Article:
How to buy report writing software
By Tim Dees
You can still write police reports with a pencil and a blank sheet of paper, but most agencies want something a bit more efficient and sophisticated. Report writing software (RWS) makes this possible. Here are some things to consider when purchasing report writing software:
Ironically, some RWS packages cause more frustration and take more time to use than the "dead tree" (paper) versions. Forcing the writer to scroll through sections and pages that are irrelevant to the report, or worse yet, requiring that the irrelevant fields be filled in with a "NA" or some other placeholder, shows bad design. Another classic design flaw makes the user re-enter demographic information (name, date of birth, address, etc.) more than once, multiplying the chance for error and doubling the time required to enter it.
Most RWS comes as a module or add-in to a computer-aided dispatch/records management system (CAD/RMS) application. If it works well, this is the preferred solution. Information that starts with an officer's report of onsite activity or a citizen's call for service begins the incident record, and is passed directly into the report form when the officer is ready to write it. When it doesn't work well, you have one of the problems described above, or a system that crashes and loses all of the report writer's work.
Well-designed RWS uses smart forms that hide any unneeded information fields or sections. A burglary case with no suspects should require the investigating officer to do no more than check a "Suspects? Y/N" box to include or omit that set of fields from his display. When there are multiple victims, suspects, vehicles or other items, the RWS should provide as many entry fields as necessary to include all of the details, displaying the extra fields only if they are needed.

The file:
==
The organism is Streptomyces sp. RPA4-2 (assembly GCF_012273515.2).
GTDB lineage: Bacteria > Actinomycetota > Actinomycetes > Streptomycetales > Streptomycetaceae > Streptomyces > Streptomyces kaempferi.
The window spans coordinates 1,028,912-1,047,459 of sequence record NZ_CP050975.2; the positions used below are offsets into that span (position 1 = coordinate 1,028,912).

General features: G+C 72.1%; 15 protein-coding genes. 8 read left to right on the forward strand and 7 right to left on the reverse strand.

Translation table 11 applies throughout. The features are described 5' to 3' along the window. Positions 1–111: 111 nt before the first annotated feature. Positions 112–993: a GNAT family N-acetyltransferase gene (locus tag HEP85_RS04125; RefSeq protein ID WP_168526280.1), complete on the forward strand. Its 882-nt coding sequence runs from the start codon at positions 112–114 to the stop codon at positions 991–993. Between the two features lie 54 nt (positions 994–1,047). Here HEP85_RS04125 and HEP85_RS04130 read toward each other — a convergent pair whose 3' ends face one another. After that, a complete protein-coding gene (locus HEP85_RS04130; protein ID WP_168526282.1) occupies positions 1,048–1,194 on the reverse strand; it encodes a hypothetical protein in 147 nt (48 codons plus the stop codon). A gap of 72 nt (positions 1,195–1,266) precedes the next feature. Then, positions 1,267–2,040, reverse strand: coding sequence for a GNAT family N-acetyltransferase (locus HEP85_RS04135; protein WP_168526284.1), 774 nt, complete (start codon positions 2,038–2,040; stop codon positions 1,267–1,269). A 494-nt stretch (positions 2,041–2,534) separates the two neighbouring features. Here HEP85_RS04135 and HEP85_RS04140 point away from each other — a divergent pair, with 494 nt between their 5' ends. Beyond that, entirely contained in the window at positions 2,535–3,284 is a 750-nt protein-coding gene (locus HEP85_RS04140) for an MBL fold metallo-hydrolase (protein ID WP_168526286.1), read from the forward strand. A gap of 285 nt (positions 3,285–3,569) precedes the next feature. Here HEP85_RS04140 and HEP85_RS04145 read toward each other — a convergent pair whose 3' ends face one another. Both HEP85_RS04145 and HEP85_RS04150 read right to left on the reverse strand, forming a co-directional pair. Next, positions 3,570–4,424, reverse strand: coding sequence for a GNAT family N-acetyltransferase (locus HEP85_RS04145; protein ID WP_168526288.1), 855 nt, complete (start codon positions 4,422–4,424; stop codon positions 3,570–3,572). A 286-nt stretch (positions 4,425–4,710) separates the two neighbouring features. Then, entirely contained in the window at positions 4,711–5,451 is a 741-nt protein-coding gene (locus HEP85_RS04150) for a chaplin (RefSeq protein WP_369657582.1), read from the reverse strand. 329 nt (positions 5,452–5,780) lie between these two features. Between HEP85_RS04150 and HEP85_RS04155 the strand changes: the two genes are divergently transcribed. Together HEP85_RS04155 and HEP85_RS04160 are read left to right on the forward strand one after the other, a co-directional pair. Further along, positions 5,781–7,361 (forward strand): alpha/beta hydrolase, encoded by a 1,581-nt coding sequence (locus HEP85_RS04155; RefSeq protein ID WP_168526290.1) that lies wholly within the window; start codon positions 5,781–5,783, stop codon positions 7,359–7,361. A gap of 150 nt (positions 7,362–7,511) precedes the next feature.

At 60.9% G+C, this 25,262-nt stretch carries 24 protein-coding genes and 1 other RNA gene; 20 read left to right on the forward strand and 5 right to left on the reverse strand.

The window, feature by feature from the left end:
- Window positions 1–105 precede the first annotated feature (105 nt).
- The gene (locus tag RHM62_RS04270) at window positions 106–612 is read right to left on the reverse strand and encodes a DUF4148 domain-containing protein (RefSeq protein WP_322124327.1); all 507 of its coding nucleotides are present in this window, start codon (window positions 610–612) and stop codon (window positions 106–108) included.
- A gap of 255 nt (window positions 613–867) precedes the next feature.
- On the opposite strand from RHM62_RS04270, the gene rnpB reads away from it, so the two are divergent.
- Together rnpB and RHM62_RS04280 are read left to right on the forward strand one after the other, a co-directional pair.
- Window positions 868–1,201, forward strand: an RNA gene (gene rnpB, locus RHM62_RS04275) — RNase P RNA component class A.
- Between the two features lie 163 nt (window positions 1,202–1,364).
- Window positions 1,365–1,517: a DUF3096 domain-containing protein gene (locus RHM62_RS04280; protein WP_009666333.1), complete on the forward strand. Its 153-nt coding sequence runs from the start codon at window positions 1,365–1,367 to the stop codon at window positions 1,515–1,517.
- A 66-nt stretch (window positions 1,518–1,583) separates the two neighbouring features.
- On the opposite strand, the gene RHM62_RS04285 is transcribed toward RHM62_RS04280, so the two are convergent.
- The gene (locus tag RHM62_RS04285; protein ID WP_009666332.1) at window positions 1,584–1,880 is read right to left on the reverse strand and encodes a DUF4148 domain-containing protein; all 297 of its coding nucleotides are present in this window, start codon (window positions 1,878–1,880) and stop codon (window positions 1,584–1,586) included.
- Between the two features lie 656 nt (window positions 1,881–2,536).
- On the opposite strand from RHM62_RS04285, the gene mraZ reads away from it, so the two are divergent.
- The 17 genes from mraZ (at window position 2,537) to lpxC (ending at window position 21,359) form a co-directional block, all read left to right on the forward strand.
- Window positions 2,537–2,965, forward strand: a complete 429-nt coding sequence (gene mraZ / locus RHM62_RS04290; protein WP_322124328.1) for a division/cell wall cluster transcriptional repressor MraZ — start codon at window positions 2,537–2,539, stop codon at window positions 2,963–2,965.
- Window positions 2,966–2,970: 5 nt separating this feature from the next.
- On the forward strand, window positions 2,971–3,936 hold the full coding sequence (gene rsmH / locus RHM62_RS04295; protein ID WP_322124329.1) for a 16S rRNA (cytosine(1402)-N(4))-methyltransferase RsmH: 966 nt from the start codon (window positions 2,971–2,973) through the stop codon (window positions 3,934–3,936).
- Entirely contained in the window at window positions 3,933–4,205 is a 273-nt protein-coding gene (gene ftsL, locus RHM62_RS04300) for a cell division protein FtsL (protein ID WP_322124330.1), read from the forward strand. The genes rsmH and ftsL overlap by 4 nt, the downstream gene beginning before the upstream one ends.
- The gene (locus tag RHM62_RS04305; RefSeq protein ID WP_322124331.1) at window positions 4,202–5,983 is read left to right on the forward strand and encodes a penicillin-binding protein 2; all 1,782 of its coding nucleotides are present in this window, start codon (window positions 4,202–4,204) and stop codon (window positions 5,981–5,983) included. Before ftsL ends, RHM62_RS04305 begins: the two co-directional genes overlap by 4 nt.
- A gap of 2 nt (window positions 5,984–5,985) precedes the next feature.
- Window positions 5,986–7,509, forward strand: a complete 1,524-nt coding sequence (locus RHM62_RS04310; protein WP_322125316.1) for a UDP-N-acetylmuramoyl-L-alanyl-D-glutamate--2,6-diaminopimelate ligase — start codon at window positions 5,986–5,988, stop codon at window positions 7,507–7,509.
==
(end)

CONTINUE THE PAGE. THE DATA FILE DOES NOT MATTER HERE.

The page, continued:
When the agency is moving from paper to electronic forms, the computer version should mimic the paper forms as closely as possible. People become accustomed to entering information in a certain order, and forcing them to change without good reason introduces errors and omissions.
Importing & Exporting
Another feature that is really popular with the officers in the field is auto import or export. This is the ability to automatically import demographic data from a driver’s license, for example. Another case of automatically importing or exporting data is the ability to take the data that is returned to the officer from the local, county or state wants or warrants query and exporting it from the within the application and importing it into the field report (i.e. accident, citation, tow). This eliminates time and error as well as you can simply copy the information from the response and insert it into the report. Most systems allow the user to import/export person data and vehicle data.
Because officers often need to drop what they are doing to answer another call, reports should be auto-saved at any point without input from the user. When complete, the officer should be able to transmit the report to his supervisor immediately, and the supervisor should be able to approve and file the report, or to return it to the officer with comments when details are missing. It's nice to have flags that pop up when critical information is absent, but allow the user to override all of them—there will always be situations that don't fit the norm.
Tim Dees is a retired police officer and the former editor of two major law enforcement websites who writes and consults on technology applications in criminal justice. He can be reached at firstname.lastname@example.org.
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